I am just a thread. I came out of the fibers of a tree older than letters, or – maybe – out of a cotton plant thrown by chance winds into a field where stones, flowers, thorns and wheat multiply, or perhaps I’d been dropped from a squirrel’s fur sitting on a chestnut tree in a forest of shadows and cold, or from hunch of a she-camel always running after its shade through deserts curves, or probably from the wool of a lamb which had passed inside an old book. I am just a thread which had been tanned by the sun, stealing its color from a transient rainbow.
And here, from the defiles of history and places, threads and tales dangle down; silk threads coming out of a cocoon standing on the edge of earth; Kashmiri threads swimming in seas of whiteness; cotton threads residing in the closets of Pharaoh’s women, and in linen, cannabis and feathers of migrating birds; soft threads just like water, light threads like whispers, screaming threads like a distress call, and hard threads like diamond stones. Still, I am just a thread, looking since my first cry for a spot inside an embroidered painting, consecrated for a wall which is consecrated for fall. I am a mere thread, looking since the first whoop, for a path inside a needle’s hole, to reside into the shawl of my beloved, who dwells in the impossible.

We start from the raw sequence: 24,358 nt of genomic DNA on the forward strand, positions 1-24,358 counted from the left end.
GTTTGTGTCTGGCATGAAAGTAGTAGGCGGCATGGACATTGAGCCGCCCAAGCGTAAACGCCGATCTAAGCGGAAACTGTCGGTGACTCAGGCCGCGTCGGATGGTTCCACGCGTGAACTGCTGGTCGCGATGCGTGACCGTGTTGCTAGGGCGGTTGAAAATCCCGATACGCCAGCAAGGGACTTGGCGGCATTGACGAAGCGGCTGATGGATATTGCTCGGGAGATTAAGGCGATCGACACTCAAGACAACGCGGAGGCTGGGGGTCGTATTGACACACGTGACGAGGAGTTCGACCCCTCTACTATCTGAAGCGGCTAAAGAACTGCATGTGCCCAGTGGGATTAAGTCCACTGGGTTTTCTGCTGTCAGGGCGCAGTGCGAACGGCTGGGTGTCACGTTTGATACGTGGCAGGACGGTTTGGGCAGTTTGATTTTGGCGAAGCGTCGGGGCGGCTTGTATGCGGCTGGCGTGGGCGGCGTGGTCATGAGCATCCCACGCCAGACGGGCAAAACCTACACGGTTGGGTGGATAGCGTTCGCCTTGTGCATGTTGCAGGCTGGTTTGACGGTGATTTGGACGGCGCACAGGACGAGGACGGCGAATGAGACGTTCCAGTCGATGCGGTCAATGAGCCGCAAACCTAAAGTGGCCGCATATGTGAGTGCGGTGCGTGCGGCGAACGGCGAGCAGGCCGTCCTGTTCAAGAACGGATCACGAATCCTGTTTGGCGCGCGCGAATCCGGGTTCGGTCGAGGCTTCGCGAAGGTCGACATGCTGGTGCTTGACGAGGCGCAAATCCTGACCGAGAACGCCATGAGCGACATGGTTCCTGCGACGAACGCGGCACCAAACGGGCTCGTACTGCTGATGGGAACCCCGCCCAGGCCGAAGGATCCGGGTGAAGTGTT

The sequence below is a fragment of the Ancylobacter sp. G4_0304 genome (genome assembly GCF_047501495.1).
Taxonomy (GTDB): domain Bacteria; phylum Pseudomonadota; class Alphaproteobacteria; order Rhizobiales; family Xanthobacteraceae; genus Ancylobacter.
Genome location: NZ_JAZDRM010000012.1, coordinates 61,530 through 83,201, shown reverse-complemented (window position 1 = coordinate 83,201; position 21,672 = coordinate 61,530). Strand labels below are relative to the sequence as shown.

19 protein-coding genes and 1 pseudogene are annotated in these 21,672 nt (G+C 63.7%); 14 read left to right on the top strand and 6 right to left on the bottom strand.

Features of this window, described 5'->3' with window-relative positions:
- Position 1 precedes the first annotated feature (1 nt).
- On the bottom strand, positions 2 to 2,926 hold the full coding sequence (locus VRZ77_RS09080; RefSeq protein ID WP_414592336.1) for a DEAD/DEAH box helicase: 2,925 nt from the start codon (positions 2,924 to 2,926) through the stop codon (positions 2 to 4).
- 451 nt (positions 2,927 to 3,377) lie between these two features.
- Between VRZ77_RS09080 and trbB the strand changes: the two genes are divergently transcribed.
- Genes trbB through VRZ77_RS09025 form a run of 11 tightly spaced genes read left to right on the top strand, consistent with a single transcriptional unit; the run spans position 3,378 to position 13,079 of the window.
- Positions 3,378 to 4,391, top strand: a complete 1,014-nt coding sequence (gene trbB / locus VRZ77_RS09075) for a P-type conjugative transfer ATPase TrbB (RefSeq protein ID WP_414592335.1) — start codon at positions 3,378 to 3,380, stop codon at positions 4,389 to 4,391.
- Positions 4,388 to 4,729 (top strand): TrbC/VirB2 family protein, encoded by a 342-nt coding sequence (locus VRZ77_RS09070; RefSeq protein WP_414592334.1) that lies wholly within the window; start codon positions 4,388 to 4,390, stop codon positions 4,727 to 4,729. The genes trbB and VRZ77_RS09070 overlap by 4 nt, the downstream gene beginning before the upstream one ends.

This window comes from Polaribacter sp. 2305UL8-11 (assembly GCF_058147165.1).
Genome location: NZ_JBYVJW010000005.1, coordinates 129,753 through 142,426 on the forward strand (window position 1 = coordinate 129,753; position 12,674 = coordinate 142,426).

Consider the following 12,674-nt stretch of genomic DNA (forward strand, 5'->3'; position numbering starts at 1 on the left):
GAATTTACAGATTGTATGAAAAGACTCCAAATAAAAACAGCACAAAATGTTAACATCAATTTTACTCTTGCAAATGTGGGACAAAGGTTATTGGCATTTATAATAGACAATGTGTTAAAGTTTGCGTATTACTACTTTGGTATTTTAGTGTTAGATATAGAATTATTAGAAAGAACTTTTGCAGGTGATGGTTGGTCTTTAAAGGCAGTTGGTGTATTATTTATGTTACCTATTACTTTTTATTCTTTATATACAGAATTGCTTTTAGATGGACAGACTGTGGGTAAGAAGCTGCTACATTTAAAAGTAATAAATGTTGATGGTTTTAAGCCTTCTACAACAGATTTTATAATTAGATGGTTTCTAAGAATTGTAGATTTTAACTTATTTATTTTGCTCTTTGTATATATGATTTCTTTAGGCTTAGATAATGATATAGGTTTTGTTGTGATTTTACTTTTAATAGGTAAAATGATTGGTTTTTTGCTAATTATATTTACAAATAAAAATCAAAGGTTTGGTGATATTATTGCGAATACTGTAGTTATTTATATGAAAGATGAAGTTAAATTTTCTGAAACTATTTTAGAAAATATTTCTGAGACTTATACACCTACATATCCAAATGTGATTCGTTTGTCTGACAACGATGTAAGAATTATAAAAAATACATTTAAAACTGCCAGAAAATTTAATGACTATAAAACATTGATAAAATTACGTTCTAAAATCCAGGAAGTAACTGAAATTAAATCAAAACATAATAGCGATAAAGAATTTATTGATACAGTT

I am 58 years old, from eastern Galilee, Israel (Palestine). I studied English literature, psychology and Law at the Hebrew university (Jerusalem). In the last three years, I published three books of which is dedicated to prose poetry. You are invited to visit the Facebook page Shadows of Water, where I publish my prose poems I translate to English.
Don’t remember when it happened A year ago or a few, But a strange thing has happened And, for me, a very new. It all started with a prologue, As it always does, A prologue very interesting, For the both
The unwed moon rowing like a swan on blue lake after making love to silence. Dignified shadows walk on black beach gathering white heels. Only lunatics will sing in shapeless lines. Who cares for a sequence? The milk of love